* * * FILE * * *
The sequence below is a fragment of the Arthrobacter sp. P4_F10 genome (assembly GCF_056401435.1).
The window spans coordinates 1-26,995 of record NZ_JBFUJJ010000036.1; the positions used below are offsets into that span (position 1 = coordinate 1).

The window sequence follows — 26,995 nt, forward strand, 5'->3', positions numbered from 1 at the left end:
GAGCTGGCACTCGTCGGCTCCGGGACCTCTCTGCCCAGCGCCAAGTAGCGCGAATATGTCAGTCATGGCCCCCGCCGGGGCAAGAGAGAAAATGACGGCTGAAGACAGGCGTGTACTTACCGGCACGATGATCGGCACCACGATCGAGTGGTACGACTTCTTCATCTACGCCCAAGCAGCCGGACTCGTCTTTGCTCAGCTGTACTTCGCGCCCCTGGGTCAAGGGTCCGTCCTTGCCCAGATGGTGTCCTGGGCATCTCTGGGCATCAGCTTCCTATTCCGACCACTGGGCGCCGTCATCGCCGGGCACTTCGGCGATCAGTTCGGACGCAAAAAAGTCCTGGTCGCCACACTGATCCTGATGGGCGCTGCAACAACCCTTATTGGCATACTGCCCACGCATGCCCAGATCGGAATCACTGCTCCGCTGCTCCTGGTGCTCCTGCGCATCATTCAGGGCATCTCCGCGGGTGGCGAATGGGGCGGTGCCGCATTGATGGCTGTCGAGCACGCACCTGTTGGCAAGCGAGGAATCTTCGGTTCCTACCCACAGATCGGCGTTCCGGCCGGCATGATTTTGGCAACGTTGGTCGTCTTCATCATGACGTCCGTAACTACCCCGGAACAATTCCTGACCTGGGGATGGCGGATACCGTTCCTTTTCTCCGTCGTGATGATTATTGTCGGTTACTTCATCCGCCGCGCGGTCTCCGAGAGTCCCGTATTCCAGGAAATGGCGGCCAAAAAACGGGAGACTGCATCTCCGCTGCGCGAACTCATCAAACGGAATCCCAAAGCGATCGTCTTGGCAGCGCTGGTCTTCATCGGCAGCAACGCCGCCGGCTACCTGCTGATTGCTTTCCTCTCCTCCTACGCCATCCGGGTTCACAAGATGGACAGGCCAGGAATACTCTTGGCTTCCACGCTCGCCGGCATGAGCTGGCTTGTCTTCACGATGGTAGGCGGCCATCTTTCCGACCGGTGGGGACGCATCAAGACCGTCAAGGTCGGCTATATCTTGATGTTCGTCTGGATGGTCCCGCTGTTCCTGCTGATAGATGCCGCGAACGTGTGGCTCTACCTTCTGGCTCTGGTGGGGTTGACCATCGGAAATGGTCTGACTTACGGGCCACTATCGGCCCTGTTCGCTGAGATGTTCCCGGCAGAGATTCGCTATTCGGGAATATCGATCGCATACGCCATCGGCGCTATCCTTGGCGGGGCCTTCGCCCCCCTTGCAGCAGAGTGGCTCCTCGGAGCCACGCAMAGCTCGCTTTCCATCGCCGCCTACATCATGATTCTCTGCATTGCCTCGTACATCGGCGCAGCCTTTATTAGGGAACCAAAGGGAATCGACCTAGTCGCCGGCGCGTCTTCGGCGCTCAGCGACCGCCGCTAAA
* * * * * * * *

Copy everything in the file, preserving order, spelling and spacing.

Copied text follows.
The sequence below is a fragment of the Arthrobacter sp. P4_F10 genome (assembly GCF_056401435.1).
The window spans coordinates 1-26,995 of record NZ_JBFUJJ010000036.1; the positions used below are offsets into that span (position 1 = coordinate 1).

The window sequence follows — 26,995 nt, forward strand, 5'->3', positions numbered from 1 at the left end:
GAGCTGGCACTCGTCGGCTCCGGGACCTCTCTGCCCAGCGCCAAGTAGCGCGAATATGTCAGTCATGGCCCCCGCCGGGGCAAGAGAGAAAATGACGGCTGAAGACAGGCGTGTACTTACCGGCACGATGATCGGCACCACGATCGAGTGGTACGACTTCTTCATCTACGCCCAAGCAGCCGGACTCGTCTTTGCTCAGCTGTACTTCGCGCCCCTGGGTCAAGGGTCCGTCCTTGCCCAGATGGTGTCCTGGGCATCTCTGGGCATCAGCTTCCTATTCCGACCACTGGGCGCCGTCATCGCCGGGCACTTCGGCGATCAGTTCGGACGCAAAAAAGTCCTGGTCGCCACACTGATCCTGATGGGCGCTGCAACAACCCTTATTGGCATACTGCCCACGCATGCCCAGATCGGAATCACTGCTCCGCTGCTCCTGGTGCTCCTGCGCATCATTCAGGGCATCTCCGCGGGTGGCGAATGGGGCGGTGCCGCATTGATGGCTGTCGAGCACGCACCTGTTGGCAAGCGAGGAATCTTCGGTTCCTACCCACAGATCGGCGTTCCGGCCGGCATGATTTTGGCAACGTTGGTCGTCTTCATCATGACGTCCGTAACTACCCCGGAACAATTCCTGACCTGGGGATGGCGGATACCGTTCCTTTTCTCCGTCGTGATGATTATTGTCGGTTACTTCATCCGCCGCGCGGTCTCCGAGAGTCCCGTATTCCAGGAAATGGCGGCCAAAAAACGGGAGACTGCATCTCCGCTGCGCGAACTCATCAAACGGAATCCCAAAGCGATCGTCTTGGCAGCGCTGGTCTTCATCGGCAGCAACGCCGCCGGCTACCTGCTGATTGCTTTCCTCTCCTCCTACGCCATCCGGGTTCACAAGATGGACAGGCCAGGAATACTCTTGGCTTCCACGCTCGCCGGCATGAGCTGGCTTGTCTTCACGATGGTAGGCGGCCATCTTTCCGACCGGTGGGGACGCATCAAGACCGTCAAGGTCGGCTATATCTTGATGTTCGTCTGGATGGTCCCGCTGTTCCTGCTGATAGATGCCGCGAACGTGTGGCTCTACCTTCTGGCTCTGGTGGGGTTGACCATCGGAAATGGTCTGACTTACGGGCCACTATCGGCCCTGTTCGCTGAGATGTTCCCGGCAGAGATTCGCTATTCGGGAATATCGATCGCATACGCCATCGGCGCTATCCTTGGCGGGGCCTTCGCCCCCCTTGCAGCAGAGTGGCTCCTCGGAGCCACGCAMAGCTCGCTTTCCATCGCCGCCTACATCATGATTCTCTGCATTGCCTCGTACATCGGCGCAGCCTTTATTAGGGAACCAAAGGGAATCGACCTAGTCGCCGGCGCGTCTTCGGCGCTCAGCGACCGCCGCTAAA